Every application has dependencies, which can have security holes, which opens the app up to security vulnerabilities. They're also challenging to detect, so if there's a bug somewhere within your app, how will you find it? Or even know that it exists? You could subscribe to every mailing list related to security announcements or follow the dev work of every library you depend on for every application. Or you could automate it, saving a lot of time.
For Ruby apps, you can use Bundler-Audit or Bundler to run a simple check. The tool will look for any known security vulnerabilities for the specific versions of all your Rails application's dependencies and provide your team with a list of recommended versions to upgrade to, eliminating the time it would take to figure this all out manually. We recommend having this be an automated process run by your favorite Continuous Integration service (e.g., GitHub Actions, CircleCI, etc.).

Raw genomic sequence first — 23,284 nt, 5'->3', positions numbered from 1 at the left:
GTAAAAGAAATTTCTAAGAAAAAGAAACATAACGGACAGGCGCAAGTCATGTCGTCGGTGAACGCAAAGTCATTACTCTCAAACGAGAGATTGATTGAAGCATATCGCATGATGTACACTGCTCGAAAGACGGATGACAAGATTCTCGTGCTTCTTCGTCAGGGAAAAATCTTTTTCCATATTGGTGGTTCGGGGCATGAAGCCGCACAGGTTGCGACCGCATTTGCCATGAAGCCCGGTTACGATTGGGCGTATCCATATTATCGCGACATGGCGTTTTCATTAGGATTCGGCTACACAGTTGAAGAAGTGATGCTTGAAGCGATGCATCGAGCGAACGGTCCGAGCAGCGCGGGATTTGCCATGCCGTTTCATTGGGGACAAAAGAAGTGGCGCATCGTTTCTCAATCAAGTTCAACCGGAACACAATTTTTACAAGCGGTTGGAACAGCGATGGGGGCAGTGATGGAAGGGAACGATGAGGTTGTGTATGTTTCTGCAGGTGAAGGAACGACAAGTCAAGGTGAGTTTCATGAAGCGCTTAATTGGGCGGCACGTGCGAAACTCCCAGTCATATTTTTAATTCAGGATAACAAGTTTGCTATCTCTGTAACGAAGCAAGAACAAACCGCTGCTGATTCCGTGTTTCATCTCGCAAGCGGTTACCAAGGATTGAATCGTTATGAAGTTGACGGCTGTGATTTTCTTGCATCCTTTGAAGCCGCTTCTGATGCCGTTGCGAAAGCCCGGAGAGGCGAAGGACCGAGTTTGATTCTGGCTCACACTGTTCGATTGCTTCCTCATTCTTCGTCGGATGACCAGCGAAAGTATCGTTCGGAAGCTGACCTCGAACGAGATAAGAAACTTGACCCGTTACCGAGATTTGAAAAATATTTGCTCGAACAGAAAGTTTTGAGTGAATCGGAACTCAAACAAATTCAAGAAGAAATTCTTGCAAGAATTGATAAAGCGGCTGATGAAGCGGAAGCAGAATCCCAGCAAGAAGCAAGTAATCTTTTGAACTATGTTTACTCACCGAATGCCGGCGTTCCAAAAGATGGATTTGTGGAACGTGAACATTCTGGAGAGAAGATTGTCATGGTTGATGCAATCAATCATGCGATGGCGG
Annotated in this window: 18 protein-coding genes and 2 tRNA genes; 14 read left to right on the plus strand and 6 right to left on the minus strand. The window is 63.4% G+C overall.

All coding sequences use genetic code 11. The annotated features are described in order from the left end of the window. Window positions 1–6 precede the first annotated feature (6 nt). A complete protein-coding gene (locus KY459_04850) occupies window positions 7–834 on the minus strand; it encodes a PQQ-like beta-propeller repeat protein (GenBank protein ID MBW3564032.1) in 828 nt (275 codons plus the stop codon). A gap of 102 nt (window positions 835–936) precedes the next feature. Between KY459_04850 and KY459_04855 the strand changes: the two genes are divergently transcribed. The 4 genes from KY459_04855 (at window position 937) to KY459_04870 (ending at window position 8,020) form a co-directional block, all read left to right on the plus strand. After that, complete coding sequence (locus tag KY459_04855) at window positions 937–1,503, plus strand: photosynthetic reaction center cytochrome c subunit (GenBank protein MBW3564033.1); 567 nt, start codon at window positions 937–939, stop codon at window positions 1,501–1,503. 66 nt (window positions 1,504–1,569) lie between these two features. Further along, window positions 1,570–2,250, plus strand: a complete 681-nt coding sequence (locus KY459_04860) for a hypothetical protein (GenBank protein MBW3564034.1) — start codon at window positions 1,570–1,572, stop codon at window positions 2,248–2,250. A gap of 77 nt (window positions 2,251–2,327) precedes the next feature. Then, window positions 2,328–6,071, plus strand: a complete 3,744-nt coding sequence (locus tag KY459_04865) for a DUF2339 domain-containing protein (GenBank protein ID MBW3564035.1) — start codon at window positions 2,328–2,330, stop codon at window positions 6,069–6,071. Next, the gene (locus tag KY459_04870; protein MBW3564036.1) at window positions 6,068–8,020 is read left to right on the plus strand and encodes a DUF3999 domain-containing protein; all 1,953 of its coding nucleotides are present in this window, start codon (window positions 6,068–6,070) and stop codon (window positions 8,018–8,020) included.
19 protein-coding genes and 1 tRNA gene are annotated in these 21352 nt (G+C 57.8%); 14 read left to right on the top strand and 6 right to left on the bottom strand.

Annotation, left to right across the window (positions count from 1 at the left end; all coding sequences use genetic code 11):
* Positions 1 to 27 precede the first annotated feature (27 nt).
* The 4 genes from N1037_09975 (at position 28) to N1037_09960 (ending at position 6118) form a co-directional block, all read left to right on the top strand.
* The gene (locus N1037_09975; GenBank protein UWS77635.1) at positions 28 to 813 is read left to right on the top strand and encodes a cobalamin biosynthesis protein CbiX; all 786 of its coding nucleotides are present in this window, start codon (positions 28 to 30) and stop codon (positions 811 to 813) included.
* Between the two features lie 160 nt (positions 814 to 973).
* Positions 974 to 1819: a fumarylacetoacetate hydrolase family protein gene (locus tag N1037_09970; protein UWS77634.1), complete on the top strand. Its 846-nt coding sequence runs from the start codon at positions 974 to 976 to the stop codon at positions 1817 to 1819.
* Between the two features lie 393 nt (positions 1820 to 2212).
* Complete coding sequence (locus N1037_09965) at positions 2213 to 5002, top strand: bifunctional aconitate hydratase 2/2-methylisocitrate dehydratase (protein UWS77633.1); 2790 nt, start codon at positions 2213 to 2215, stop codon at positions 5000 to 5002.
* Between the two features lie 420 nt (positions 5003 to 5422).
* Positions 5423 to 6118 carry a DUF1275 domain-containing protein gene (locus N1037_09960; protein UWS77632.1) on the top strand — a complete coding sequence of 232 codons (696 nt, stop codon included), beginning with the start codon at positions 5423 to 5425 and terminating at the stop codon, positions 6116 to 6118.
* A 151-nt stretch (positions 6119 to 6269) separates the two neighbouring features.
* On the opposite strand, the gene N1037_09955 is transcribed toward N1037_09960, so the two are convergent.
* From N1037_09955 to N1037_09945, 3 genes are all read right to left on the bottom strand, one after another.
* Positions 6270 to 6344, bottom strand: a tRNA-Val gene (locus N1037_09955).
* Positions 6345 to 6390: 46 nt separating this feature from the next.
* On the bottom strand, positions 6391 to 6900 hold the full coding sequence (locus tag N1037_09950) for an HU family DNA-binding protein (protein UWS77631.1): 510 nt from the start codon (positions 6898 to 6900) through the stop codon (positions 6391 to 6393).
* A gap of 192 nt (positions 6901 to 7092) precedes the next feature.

Brakeman is a static analysis tool that scans for known insecure patterns, vulnerabilities, and configurations in the code base. Unlike many web security scanners, Brakeman scans the source code itself, meaning it can be run at any stage of development, and you don't need to set up your whole application stack to use it.
In our 2022 Ruby on Rails Community Survey, 53% of respondents said they were using an automated security tool like the ones mentioned above.
OAuth2 is an open standard for authorization that provides applications with "secure delegated access" that anyone can implement. It's an authorization protocol, not an authentication protocol, so it's designed to grant access to a set of resources, like remote APIs or a user's data. The Ruby on Rails community can lean on Rubygems like Devise or OmniAuth to assist with these integrations.